Oddly enough, the one character the creators felt like they had to nix was Picard’s on-again, off-again squeeze Beverly Crusher, replacing her with a crusty, snippy Dr. Pulaski. Now, Pulaski was never a TNG fave, but they had a gem of a good idea bringing in at least one character who fell outside of the “let’s all get along, go TEAM!” mentality of the starship. Unfortunately, her stint was as short as it was forgettable.
Better changes included giving Geordi more to work with than “I’m blind and they make me wear this giant hair barrett so people will know to treat me different”, and he finally becomes an engineer. Of course, all of the parents on the ship began to freak out since the guy who was in charge of keeping life support going and plasma from streaming into all the halls was technically not able to see squat, but at least Geordi was happy. Enterprise also got a new hangout bar, Ten Forward, and a mysterious and wizened bartender known as Whoopi Goldberg. Sure, this was more of a “low key cocktail hour” bar than a “rough and rowdy Western saloon” kind of place, but at least it was a start in giving the crew a social life outside of the holodeck. Guinan? Personally, I could take her or leave her, but the truth was that she was the only character who was able to listen to Data’s endless babbling about human traits without trying to sever his neck with a laser chainsaw. And the show needed that.
I didn’t talk much about season one’s episodes, mostly because there weren’t many that stood out as worthy for discussion. Sure, you had Yar’s death, Data’s brother, and the introduction of the oh-so-not-terrifying Ferengi, but these were mere pinpricks of interest against a sea of blandness. Season two bumped things up a notch to “adequate”, with episode standouts such as “The Measure of a Man” (solidifying Trekkies’ odd passion for Data) and “Q Who?” (which introduced TNG’s favorite villains, the Borg). Season two also had the show’s one and only clip show (“Shades of Grey”), which was cobbled together because of the 1988 writers’ strike.
Season Three: Warped Drive (1989-90)
If a TV show makes it to its third season, one of two things are happening: either it’s struggling for life amidst a sea of network-approved twiddlings, or it has found its place in the world and is striding forward with much self confidence. In season three, TNG walked the walk and talked the unending talk.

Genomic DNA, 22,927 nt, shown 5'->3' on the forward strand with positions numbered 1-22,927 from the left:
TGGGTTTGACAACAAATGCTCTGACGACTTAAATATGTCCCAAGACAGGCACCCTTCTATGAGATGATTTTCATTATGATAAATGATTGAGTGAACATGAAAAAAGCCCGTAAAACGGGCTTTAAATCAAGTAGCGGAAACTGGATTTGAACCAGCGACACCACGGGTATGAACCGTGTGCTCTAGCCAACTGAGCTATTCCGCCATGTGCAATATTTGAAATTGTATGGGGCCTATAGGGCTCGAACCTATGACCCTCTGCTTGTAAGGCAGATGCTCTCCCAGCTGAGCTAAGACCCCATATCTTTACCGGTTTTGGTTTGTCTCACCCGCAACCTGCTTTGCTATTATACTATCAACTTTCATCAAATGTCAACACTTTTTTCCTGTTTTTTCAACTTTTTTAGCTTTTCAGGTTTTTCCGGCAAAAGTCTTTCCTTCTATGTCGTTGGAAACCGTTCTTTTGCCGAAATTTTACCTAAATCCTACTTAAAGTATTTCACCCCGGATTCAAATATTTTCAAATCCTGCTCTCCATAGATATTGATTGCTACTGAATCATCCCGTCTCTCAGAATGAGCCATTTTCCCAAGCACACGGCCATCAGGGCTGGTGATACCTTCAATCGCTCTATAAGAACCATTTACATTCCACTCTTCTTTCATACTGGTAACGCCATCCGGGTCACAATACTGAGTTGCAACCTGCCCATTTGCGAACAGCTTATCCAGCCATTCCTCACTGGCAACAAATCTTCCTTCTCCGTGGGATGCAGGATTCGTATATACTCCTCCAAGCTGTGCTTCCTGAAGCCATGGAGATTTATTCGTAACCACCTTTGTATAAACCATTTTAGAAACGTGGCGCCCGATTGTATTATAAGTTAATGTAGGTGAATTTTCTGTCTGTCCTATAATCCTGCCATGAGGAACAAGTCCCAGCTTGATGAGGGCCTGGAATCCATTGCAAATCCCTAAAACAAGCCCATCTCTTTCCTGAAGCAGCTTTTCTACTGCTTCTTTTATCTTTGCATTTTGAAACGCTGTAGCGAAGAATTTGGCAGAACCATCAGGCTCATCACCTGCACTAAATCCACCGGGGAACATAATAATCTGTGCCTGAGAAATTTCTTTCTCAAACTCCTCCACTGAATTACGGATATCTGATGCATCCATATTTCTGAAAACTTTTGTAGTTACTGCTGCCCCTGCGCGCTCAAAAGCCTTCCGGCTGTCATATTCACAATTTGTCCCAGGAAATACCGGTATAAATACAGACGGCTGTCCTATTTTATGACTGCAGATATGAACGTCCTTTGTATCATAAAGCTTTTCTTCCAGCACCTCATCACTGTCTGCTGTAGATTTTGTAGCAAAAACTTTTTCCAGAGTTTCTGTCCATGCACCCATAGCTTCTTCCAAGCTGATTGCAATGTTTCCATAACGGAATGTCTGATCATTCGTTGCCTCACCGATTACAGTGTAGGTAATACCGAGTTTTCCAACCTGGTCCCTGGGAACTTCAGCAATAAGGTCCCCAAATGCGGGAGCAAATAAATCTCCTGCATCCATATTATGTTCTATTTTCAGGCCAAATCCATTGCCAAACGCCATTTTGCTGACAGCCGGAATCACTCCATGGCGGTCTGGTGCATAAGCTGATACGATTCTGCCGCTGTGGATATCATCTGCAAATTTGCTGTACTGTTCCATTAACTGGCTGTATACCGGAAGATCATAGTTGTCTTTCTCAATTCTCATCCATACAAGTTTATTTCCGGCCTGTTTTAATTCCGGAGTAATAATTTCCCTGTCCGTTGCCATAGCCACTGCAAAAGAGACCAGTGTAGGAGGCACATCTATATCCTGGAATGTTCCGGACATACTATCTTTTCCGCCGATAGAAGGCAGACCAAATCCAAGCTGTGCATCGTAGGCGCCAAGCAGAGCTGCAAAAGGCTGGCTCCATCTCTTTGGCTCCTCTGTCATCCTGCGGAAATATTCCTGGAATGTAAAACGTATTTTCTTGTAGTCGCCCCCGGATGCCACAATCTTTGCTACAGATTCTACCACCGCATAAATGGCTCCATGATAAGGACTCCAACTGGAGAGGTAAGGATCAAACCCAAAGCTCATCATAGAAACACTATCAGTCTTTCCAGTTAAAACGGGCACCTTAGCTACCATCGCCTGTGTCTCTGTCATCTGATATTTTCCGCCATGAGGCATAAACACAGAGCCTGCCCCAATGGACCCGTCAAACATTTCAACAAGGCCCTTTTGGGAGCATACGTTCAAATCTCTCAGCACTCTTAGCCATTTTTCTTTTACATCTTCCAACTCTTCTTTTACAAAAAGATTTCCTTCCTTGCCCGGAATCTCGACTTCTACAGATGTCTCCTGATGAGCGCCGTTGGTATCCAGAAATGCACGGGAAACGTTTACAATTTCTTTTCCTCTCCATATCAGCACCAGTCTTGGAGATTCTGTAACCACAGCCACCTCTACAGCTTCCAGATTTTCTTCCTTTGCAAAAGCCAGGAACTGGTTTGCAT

Beverly Crusher returned to the Enterprise (big shoulder shrug of indifference here), and various crew members were given promotions and more screen time – including perennial favorites Data and Worf. Data makes a kid, we have a screeching introduction to Troi’s mom, Geordi fails as both a boyfriend and a mentor, Riker is accused of murder, and Picard wears skimpy swimwear. As a whole, the season is a rollercoaster ride – not of extreme excitement, but varying crevasses, peaks and valleys of quality. There’s some terrific Trek in here, and also some of the worst.
But for once, I’ll be positive – there’s a reason why season three is considered the start of TNG’s golden age. Well, two reasons: “Yesterday’s Enterprise” and “The Best of Both Worlds Part I”. Two of the all-time best Trek episodes, period, and both in this season.
My favorite books and TV shows are ones that don’t just think of a cool idea and carry that for its entire run – it’s when they think of a cool idea, then top it with a great idea, and then continually pop new, innovative ideas along the way. “Yesterday’s Enterprise” is an episode where someone’s imagination went above and beyond at Paramount, and we reaped a story where you couldn’t get enough cool stuff that was thrown your way. A rift in space causes the entire timeline to shift, bringing us on board a battle-scarred Enterprise (with Tasha Yar returning) in the midst of an intergalactic war. To make matters more interesting, the Enterprise-C shows up from its era, giving making Trekkies squick all over themselves in glee. It’s a mystery, a terrific set piece, and action galore – perfect.
What was equally good, in its own way, was TNG’s first two-part cliffhanger, “The Best of Both Worlds Part I”. In a daring move to shake up the Enterprise’s little happy fun club, Picard is kidnapped by the insidious Borg, who proceed to transform our bald cappy into one of them and launch an unstoppable rampage across the galaxy toward Earth. It’s dark, it’s uncertain, and it’s full of some all-time classic Trek moments. The cliffhanger at the end – when Riker must decide to use the Enterprise’s (ahem) retrofitted deflector dish to deal a death blow to the Borg ship holding Picard – is a nail-biter, and launched this show into previously unreached levels of popularity.
Season Four: There’s No Good Reason You Should Ever Be Naked On The Holodeck, Mr. Crusher (1990-91)